This is by way of a short summary of things that I’ve written about before; I wanted a single post to point people to.
Were I to be given dictatorial powers over the Church of England I would do three things:
1. abolish the parish share system and require parishes to do two things instead, a) tithe their income to the Diocese and b) pay for their own ministers (singly or shared across congregations);
2. install all ordinands approved for training into seven year training posts, housed and salaried, split 50:50 between academic training and incumbency mentoring. Ordinations would happen in years 3 and 5;
3. re-establish the position of ‘lay incumbent’ who takes on all the duties and responsibilities to do with church fabric and site management, letting priests just be priests.
I believe that these measures – which could be implemented fairly swiftly and straightforwardly – would release a great spiritual energy. All we need is faith and nerve on the part of the powers that be…
With thanks to Megan, a picture from the MIPS play that I’ve just been performing in (I played Gordon from David Tristram’s Last Tango in Little Grimley).
The Church of England and the Bakken Shale
People might have noticed some of the claims being made by politicians across the pond about how the US might soon be ‘energy independent’, that new discoveries of oil might lead the US to be called ‘Saudi America’ (eg here)
The particular trigger for this language is something called the ‘Bakken Shale’ in North Dakota, which has been developed heavily over the last few years (since the explosion in the oil price in 2008 basically). This oil resource has indeed made a difference to the oil produciton of the United States:
The ‘puffers’ appear to believe that this increase in US production is a) going to be sustained over time, and b) will make a significant difference to the US economy. I believe that such a view is… misguided. This is the forecast:
In other words, the Bakken Shale represents a great short-term boost to a situation, but not a long term answer.
As I ponder this, I can’t help but be struck by the parallels with the Church of England. Membership of the church has been declining for a very long time, a trend partly disguised by the rise in population in England through the twentieth century. Measured as a proportion of the population, the number of CofE Easter communicants has declined steadily from 8.8% of adults in 1922 down to 2.3% of adults in 2010. (source)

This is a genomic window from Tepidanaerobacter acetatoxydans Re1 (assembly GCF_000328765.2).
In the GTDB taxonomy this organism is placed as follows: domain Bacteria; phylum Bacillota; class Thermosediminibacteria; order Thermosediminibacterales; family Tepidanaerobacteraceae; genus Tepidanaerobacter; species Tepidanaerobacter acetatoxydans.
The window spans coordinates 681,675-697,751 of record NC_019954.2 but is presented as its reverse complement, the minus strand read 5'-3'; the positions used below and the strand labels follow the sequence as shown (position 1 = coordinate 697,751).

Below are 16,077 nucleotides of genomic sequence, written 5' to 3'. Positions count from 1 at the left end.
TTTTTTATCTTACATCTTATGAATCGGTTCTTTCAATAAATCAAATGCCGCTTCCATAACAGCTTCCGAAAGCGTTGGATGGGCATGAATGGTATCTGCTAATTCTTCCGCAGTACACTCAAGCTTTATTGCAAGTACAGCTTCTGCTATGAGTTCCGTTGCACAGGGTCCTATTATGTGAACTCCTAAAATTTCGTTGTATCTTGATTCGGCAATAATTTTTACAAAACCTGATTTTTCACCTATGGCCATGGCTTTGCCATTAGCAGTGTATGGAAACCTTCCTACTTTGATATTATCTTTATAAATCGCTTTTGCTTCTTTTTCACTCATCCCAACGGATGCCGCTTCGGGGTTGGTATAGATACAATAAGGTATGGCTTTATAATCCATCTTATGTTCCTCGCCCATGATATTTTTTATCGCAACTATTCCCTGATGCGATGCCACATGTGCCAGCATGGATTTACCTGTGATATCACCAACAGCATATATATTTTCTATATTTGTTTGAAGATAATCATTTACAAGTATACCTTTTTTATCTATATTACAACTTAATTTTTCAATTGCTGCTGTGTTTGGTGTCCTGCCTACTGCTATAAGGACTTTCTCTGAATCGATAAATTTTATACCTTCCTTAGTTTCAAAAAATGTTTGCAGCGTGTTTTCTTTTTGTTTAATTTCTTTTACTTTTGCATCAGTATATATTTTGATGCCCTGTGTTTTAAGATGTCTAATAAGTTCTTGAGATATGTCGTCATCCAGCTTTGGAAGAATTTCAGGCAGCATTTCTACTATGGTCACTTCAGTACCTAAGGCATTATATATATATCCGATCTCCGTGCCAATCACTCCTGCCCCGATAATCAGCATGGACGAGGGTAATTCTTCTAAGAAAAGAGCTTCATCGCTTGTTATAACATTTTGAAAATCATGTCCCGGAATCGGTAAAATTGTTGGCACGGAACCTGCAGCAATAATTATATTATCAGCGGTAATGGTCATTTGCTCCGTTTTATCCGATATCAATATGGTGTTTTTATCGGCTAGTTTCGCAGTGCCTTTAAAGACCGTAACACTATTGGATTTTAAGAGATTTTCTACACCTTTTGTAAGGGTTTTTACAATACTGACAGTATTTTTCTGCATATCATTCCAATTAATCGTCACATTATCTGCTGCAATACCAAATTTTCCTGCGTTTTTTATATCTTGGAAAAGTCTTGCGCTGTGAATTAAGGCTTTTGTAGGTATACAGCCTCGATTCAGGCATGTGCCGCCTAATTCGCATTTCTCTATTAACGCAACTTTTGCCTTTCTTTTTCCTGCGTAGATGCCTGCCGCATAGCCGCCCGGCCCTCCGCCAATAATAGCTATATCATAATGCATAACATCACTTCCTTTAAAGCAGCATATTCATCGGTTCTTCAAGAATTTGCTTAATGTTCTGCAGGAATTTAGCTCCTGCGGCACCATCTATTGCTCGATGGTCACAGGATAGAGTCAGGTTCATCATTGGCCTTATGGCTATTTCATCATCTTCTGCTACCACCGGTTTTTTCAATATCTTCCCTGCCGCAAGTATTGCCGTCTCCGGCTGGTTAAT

Now, in the context of such a significant and long-standing decline, it is understandable that people seize upon the equivalents of ‘Bakken Shales’ – anything which offers the prospect of changing the pattern. The latest wheeze is ‘Fresh Expressions’. Yet the real solution to the oil crisis is not a more and more diligent search for new oil-fields; rather, it is to change our patterns of life in such a way that the demand for oil declines faster than the supply.
What is the equivalent for the church? Well, I’m not completely sure of the answer to that, but I’m pretty sure that it won’t involve holding on to the ‘sunk costs’ of the existing ‘drilling equipment’ and ‘oil-based infrastructure’. Our inherited architecture and establishment patterns of ministry may have served us well in a time of abundance; now they are simply costs that will sink us. We don’t need to keep the oil supply flowing; we don’t need to keep our extremely impressive ecclesiastical SUVs; rather, we need to learn to enjoy the riding of bicycles….
I believe that there are two forms of relationship (not mutually exclusive) that can each be vehicles for the holy, and worthy of being blessed by the church.
The first is a Covenant, entered into for the mutual affection, aid and support of the parties concerned. This can be male and female, gay and straight, short and tall, of all different sorts. The important point is the nature of the relationship to be affirmed, which is for the relevant parties to decide, and that they wish the relationship to be affirmed and given support and substance by God.
The second is a Parenting Bond – that is, when two people come together and wish to form a family. This is (in origin) something which is only available to a male/female couple even where, for all sorts of other reasons, there are now other forms of parenting. I believe that the wider society has a strong and legitimate claim to be involved in this form of relationship, given the consequences of poor parenting upon that wider society, and that this form of relationship is therefore distinctly different to the first.
I believe that the wider conversations on this topic are bedevilled by a failure to distinguish between these two forms of relationship. It doesn’t matter to me which one gets called by the ‘m’ word, although I suspect a lot of hassle could be saved by keeping it for the second. That’s not a theological point though.